Ronnie Dunn, of Brooks & Dunn superstardom, just launched a new publishing company called Perfect Pitch Publishing. The hitmaker has already signed four writers, as well, including Thomas Perkins, who just penned Dunn’s newest single, “Broken Neon Hearts.” The single is the first off of Dunn’s fifth solo album, 100 Proof Neon, coming this summer.
Dunn, however, will continue writing for Showbilly Music, which owns and operates his Brooks & Dunn catalog. Dunn’s personal venture allows him to sign and mentor up-and-coming artists and writers. Hayden Baker, Dakota Striplin, and Ariel Boetel round out the remaining four inaugural writers for Perfect Pitch.
Dunn says he wanted to launch a personal venture like this for a while, but didn’t want to sacrifice the time it takes to build a superstar brand like Brooks & Dunn.
“Kix and I have talked for years about starting a publishing company but didn’t have the time,” Dunn said. “We were traveling and putting all the time we had into Brooks & Dunn to really do it right.” The duo won 28 ACM Awards, 19 CMA Awards, and two Grammys thanks to their focused efforts.
Former Big Machine exec Braden Carney signed on as EVP of operations, while Dunn’s daughter Haley is VP artist relations. “We’re bare bones on purpose,” Dunn said. “I don’t want to have all that overhead and stuff involved. At the end of the day, I can pick the songs. I can afford to pay the writers and we can pitch them. It’s pretty much just Braden and a couple other young ones running through here.”
Kobalt Music, which also works closely with Showbilly, will help with administrative tasks. All of the pieces in place allow Dunn to focus on the music and the mentorship.
“I can be the coach and they’ll play this stuff and I’d go, ‘Okay I’ll tell you what, I’d change that line, I would tighten it up,’ or whatever. It’s fun to just come in and beat them down and then build them back up,” he says with a laugh.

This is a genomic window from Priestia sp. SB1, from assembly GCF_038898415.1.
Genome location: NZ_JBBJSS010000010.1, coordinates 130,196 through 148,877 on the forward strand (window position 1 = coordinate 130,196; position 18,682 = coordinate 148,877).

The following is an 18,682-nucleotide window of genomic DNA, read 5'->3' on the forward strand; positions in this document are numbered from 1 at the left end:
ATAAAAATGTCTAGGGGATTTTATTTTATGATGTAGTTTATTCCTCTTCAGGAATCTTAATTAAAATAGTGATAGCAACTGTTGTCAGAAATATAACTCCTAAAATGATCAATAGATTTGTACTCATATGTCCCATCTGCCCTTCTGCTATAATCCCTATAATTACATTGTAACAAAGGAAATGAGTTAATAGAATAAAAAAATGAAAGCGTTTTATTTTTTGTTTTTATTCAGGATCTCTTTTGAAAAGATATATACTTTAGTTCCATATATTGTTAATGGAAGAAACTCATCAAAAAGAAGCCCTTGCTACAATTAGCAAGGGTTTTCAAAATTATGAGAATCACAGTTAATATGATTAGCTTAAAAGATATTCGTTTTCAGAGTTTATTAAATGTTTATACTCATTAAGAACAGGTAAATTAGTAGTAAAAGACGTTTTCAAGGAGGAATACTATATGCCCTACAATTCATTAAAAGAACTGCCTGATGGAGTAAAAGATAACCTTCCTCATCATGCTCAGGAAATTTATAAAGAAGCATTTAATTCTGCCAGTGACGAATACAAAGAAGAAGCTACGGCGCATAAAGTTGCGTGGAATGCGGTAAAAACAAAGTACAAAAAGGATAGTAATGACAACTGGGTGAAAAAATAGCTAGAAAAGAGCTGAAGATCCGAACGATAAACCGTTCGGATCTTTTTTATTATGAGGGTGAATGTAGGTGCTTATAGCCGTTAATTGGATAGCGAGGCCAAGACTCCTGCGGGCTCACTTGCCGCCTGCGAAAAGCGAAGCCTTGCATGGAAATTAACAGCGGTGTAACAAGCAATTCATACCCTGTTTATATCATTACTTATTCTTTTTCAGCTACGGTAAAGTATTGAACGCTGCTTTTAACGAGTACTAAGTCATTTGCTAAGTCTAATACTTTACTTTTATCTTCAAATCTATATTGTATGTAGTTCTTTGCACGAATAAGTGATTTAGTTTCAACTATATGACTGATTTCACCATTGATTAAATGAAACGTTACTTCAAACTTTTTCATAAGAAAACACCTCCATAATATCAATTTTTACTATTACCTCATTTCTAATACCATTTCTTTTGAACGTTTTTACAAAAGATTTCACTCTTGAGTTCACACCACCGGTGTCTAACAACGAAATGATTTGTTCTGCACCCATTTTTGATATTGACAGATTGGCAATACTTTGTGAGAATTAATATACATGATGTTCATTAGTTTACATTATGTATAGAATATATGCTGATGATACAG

“[Writers will] say, ‘Where is it wrong?’ and I’ll go, ‘I’ll give you a hint, but it’s not for me to tell you all that stuff, you’re supposed to learn.’ So we just nudge them along and do songwriter development.”
Dunn’s vision for his publishing company, which keeps him hanging around in the music business
Dunn hopes to provide a comprehensive, family environment for new writers to grow like he experienced during his come-up with Sony/ATV (now Sony Music Publishing).
“Donna Hilley called early in the game when Tim [DuBois] was starting Arista,” Dunn says of the late publishing legend. “She called me in Oklahoma and said that Tim had played her some songs that I had written. She said, ‘I want to give you a publishing deal over here.’ We packed a U-Haul and moved to Nashville. June Carter Cash gave us a place to live for a year.”
As for his personal career, Dunn said he and Brooks will be touring more extensively this summer after “quitting” in 2010. “You should never say never,” he said about the music business. “I didn’t want to do a farewell tour, all that corny stuff, didn’t want to do any of it. [I said,] ‘Let’s just quit,’ but we got bored. Everybody does.
“I went out and tried in the off time to do everything that you could do [after the 2010 tour.] I bought tractors. I traveled to Africa. We went everywhere. Then I went, ‘Okay, okay I want to go back and sing again. I really do.’ It’s just fun and we’ve been lucky.”